Researchers from around the world travel to the Department of Energy’s Oak Ridge National Laboratory to use neutrons at the laboratory’s Spallation Neutron Source for materials science experiments. But they could not succeed without the hard work of operators like Linda Farr behind the scenes.
As technical manager of the remote handlers at SNS, Farr leads a team responsible for monitoring and replacing the accelerator facility’s essential equipment using robotic technology. These contributions ensure safe, efficient operation of the accelerator, which allows scientists to focus on their experiments.
“I schedule SNS’s remote handling–related maintenance and oversee projects to ensure that the entire facility continues to function as it should,” she said.
SNS generates neutrons by propelling protons down a linear accelerator. When the protons collide with the mercury target a “spall” of neutrons is created. The neutrons are then corralled into beam lines and sent to adjoining instruments for research. More than 1,800 researchers used these neutrons in 2016 to reveal details about the nature and characteristics of materials for applications in energy, technology, medicine, and industry.
The spallation process causes the target module and surrounding equipment to become highly radioactive, and the equipment cannot be handled directly by workers—thus the need for remote handling.
“Remote handling is essential to performing both routine maintenance and other necessary activities to support SNS operations,” said ORNL Research Accelerator Division Director Kevin Jones.
The remote handling system includes servomanipulators or dexterous robotic arms. With the help of artificial “fingers,” the servomanipulators can also operate wrenches and other manual tools to examine irradiated equipment from a safe distance. The team also has a crane capable of lifting 7.5 tons at its disposal.
Farr manages all these components from the control room, where she views the work area through strategically placed video cameras, a setup not unlike a real-life video game.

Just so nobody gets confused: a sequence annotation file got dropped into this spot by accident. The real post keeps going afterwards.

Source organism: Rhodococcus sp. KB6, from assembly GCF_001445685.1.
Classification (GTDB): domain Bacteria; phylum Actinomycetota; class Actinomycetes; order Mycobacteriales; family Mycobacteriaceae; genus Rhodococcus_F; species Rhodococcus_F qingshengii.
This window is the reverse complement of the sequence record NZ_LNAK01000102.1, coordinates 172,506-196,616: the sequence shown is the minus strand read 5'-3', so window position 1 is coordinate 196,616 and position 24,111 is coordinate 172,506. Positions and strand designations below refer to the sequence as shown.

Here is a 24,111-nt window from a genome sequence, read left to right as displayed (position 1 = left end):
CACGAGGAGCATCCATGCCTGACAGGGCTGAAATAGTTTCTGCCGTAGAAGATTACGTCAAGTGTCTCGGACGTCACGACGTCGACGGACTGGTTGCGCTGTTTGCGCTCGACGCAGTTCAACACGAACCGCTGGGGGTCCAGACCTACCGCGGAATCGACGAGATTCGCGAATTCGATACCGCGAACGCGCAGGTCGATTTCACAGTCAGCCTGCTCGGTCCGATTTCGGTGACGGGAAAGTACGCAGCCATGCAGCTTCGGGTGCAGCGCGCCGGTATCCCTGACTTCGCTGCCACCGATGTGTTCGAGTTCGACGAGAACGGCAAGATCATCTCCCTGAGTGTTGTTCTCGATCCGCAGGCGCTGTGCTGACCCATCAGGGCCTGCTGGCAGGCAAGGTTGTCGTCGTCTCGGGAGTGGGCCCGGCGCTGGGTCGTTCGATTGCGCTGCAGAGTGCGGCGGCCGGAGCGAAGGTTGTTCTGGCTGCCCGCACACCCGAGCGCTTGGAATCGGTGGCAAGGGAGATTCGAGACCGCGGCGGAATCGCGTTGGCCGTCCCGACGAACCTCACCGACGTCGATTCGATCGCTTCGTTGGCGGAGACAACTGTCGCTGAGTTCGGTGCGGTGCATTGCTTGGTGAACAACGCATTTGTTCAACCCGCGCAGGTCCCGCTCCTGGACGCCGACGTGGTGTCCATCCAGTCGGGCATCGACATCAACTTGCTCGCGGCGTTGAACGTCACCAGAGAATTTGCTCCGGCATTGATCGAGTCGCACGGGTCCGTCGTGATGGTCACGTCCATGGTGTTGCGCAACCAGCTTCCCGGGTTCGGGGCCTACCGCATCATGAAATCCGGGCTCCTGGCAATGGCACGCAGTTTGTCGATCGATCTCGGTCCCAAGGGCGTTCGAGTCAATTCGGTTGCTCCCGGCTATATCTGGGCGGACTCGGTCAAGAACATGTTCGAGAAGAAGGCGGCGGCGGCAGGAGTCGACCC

“Linda functions a lot like the conductor of a high-quality orchestra,” said Jones. “Not only does she write and follow instructions—the music—and organize the equipment—the instruments—she also manages various operators—the musicians—to create a masterpiece.”
Farr strives to keep SNS running at peak performance by preventing potentially costly and time-consuming disruptions. If such circumstances do arise, she must mitigate issues and respond to unexpected obstacles in a timely manner.
Because most of the remote handling equipment is unique and complex, the team has little room for error. Target Team Leader John Denison said that Farr “can very quickly ascertain what tasks are necessary and in what order they need to be accomplished.”
Twice a year Farr oversees target change outs that entail strict protocols and safety measures. She collaborates with the target team to examine used targets and gain insights for performance improvements in the future. These responsibilities require a deep understanding of the target environment—known as the target service bay—and its capabilities.
“We cannot overlook any detail,” Farr said. “We must be ready to adapt to any challenge related to the target’s operation.”
These tasks depend on transparent and efficient communication among the remote handlers, engineers, research mechanics, operators, and other groups and individuals under Farr’s direction.
“Linda’s management style promotes a strong degree of teamwork,” Denison said. “I am often amazed at how they get work done with seamless understanding and proficiency.”
In her 29 years at ORNL, Farr has worked in various labs and held a wide array of responsibilities for unique projects. For example, she helped separate actinium, a medical isotope, from thorium, which contributed to advancements in certain cancer treatments. Her group was honored with a UT-Battelle award for this accomplishment.
Farr pursued her current role because of her interest in neutrons and the dynamic environment at SNS, where her work continues to be a cornerstone of this enterprising facility.
“The work can be challenging, but it’s a lot of fun,” she said. “It’s the sort of thing I never thought I would be doing.”
In her spare time, Farr enjoys making stained glass, cross stitching, and spending time with her grandchildren.
Her experiences as a woman in a male-dominated field bolstered her confidence in her abilities, prompting Farr to encourage other women pursuing work in STEM fields.
“My advice is simple: If it’s something you enjoy, don’t let anyone scare you off.”
SNS is a U.S. Department of Energy Office of Science User Facility. UT-Battelle manages ORNL for the DOE Office of Science. The Office of Science is the single largest supporter of basic research in the United States and is working to address some of the most pressing challenges of our time. For more information, please visit http://science.energy.gov/.—by Elizabeth Rosenthal